3 services in 30 years, so how many verticals in 3 years?
A simple conundrum has haunted me for the last few months. 5G is providing new experiences, such as AR and VR offerings, to our traditional consumer customers. But our mobile cellular industry is also pushing into multiple new verticals with distinctive service categories, like future factories and eHealth, with the expectation of addressing these markets in the next three years or so.
So how will an industry that has essentially created and matured three mobile services over the past thirty years (voice, short messaging and internet connectivity), deal with this huge challenge of developing multiple markets in a few short years?
To enter this next generation of mobile services, we need to offer more than the greater flexibility and raw capability coming with 5G. We need to build on the strength and broad full-solution scope of Nokia’s Future X architecture, as applied to industry verticals. In particular, we need new methods and technologies that can accelerate design, development and deployment to webscale speed. But where’s the solution?
A chance dinner and the 5G PaaS vision
Earlier this year, I had dinner with my Paris colleague Laurent Roullet, who was in Dublin for an EU collaborative project meeting. He proceeded to speak enthusiastically for over an hour on what his team has been up to in their research on telco platforms. I came away hopeful that they may have the answer to the industry’s conundrum.
Laurent has a vision of a platform of platforms, a framework for Platform as a Service or PaaS. This framework separates the “what” (i.e., the service delivered) from the “how” (the platform delivering the service) from the “where” (the execution environment, be it software or hardware). Platforms are composed of reusable components, encompassing a wide range of functionality and execution environments. The key point is that they all work in a common manner across the full lifecycle from design to deployment to optimization.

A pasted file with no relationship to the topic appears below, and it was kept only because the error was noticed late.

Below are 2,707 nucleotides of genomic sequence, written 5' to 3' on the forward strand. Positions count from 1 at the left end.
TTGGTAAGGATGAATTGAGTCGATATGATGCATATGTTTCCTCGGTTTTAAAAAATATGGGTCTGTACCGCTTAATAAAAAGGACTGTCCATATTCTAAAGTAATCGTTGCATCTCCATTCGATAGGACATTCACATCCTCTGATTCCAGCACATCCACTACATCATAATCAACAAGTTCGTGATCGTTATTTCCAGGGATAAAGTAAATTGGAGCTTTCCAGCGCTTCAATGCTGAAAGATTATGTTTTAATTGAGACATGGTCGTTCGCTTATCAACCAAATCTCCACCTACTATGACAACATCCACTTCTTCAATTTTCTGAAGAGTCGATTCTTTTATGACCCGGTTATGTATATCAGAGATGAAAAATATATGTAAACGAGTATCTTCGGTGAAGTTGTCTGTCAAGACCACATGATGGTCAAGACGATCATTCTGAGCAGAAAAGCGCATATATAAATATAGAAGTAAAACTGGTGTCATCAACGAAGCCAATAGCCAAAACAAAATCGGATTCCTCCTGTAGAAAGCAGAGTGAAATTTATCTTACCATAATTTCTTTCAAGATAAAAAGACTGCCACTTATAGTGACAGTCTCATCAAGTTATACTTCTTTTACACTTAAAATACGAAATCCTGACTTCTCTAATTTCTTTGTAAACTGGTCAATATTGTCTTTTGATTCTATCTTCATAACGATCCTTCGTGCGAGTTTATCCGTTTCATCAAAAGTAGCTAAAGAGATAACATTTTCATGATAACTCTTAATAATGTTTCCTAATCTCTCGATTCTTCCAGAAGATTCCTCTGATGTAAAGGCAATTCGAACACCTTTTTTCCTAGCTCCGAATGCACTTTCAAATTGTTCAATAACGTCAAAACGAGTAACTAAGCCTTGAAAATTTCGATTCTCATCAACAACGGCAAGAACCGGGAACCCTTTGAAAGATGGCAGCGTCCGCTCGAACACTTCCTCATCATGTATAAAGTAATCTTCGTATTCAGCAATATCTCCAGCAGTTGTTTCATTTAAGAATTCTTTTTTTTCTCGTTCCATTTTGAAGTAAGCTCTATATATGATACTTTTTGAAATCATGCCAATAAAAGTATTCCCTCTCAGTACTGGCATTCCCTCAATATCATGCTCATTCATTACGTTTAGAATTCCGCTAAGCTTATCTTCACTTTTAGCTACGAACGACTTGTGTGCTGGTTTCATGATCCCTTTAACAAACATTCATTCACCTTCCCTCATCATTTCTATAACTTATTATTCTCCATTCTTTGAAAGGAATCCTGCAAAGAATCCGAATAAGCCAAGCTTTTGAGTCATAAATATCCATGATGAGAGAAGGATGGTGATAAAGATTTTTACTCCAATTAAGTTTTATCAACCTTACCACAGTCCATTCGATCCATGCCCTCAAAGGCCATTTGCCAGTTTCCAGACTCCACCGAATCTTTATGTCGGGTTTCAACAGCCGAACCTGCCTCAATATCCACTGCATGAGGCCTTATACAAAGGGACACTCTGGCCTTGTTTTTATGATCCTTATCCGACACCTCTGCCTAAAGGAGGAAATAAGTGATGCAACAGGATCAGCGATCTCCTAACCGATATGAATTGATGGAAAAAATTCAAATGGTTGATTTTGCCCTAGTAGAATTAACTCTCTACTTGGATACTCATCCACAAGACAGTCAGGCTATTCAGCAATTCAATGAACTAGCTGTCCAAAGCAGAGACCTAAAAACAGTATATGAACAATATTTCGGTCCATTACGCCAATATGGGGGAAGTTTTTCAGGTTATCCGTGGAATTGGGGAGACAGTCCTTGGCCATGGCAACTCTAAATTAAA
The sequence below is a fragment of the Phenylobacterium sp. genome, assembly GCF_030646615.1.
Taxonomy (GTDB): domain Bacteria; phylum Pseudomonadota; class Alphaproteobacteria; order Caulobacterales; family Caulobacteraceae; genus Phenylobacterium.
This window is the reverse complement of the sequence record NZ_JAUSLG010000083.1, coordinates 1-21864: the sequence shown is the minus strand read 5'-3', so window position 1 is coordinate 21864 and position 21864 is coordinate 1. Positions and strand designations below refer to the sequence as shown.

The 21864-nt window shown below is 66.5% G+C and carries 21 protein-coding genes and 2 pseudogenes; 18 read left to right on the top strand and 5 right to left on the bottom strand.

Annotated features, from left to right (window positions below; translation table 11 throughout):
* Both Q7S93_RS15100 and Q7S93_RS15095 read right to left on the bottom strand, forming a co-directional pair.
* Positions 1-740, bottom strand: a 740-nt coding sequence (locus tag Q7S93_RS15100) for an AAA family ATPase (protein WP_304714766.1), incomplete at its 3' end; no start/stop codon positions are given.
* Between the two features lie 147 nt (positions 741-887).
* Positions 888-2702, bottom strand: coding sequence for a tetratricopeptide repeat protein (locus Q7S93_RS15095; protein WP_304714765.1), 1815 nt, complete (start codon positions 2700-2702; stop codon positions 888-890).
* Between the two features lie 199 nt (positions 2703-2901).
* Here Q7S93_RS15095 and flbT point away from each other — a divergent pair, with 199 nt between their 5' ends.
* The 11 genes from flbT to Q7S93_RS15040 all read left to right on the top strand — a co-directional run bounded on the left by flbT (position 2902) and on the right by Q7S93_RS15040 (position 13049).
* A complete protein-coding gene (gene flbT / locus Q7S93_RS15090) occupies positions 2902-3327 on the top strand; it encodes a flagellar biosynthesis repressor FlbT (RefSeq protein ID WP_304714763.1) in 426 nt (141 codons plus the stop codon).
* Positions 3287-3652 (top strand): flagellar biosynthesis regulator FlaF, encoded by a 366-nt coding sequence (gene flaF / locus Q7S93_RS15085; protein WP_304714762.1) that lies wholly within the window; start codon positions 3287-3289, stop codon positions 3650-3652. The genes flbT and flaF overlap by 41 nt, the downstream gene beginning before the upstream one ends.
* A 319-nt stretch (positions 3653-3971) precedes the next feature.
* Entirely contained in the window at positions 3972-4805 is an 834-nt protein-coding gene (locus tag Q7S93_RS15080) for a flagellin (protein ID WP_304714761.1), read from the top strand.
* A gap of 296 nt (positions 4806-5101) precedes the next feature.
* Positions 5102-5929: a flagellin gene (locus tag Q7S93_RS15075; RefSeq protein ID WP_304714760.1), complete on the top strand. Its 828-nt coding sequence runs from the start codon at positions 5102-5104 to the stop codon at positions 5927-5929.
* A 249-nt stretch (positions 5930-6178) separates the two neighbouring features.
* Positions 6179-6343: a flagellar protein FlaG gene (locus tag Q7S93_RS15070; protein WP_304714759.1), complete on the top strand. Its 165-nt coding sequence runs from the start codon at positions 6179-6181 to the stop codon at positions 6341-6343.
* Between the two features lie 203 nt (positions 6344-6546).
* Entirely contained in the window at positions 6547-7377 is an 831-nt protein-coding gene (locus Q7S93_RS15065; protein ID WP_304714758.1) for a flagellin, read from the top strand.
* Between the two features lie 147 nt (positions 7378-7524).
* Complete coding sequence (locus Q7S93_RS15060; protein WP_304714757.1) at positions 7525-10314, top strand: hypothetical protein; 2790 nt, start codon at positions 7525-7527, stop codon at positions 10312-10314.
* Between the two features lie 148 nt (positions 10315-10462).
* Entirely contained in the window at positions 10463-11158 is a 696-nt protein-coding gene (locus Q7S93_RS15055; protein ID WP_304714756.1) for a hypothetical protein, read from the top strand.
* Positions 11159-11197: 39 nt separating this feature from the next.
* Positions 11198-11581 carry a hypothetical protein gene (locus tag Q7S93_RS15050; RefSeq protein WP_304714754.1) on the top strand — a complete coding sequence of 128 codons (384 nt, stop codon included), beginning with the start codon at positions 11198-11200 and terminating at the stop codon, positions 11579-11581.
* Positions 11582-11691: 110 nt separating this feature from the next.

I got to see this concept working for real, in action, at the Brooklyn 5G Summit. Laurent’s team showcased a demo with a 5G PaaS (RAN + core) that deploys a new network and services in seconds. The demo scenario starts with an emergency, such as a fire that requires close coordination between members of a fire-fighting team.
5G PaaS deploys a dedicated mobile cellular network on the fire vehicle, along with services such as drone video surveillance and push-to-talk communications, that all meet mission-critical performance KPIs. Once the red emergency button was pushed, it took less than three minutes to complete deployment of the 5G system.
With PaaS’s recursive nature, service definitions can extend well beyond those for connectivity and compute. For the demo, Nokia Bell Labs partnered with DroneHive, an innovative start-up dedicated to complete unmanned aerial vehicle (UAV) automation. Their Hive system was developed to deploy and manage one or more drones without the need for a pilot, a more efficient way to use UAVs. This approach makes fully automated monitoring and reconnaissance missions possible for many emergency response scenarios. However, the power of 5G-PaaS is such that Hive is simply another platform that can be subsumed into the overall PaaS framework. Network, services and applications are all accommodated within a single framework!
Many industry verticals in 3 years
I came away from Brooklyn feeling much more enthusiastic about our ability to unlock the potential of 5G in multiple industry verticals. 3GPP standards will deliver the necessary functionality, but solutions like 5G PaaS from Nokia Bell Labs will provide the technology to support the fast design, implementation and deployment of 5G systems for new use cases. So the mobile cellular industry will have the technology it needs to address the huge opportunity of new 5G verticals in the next three years and beyond.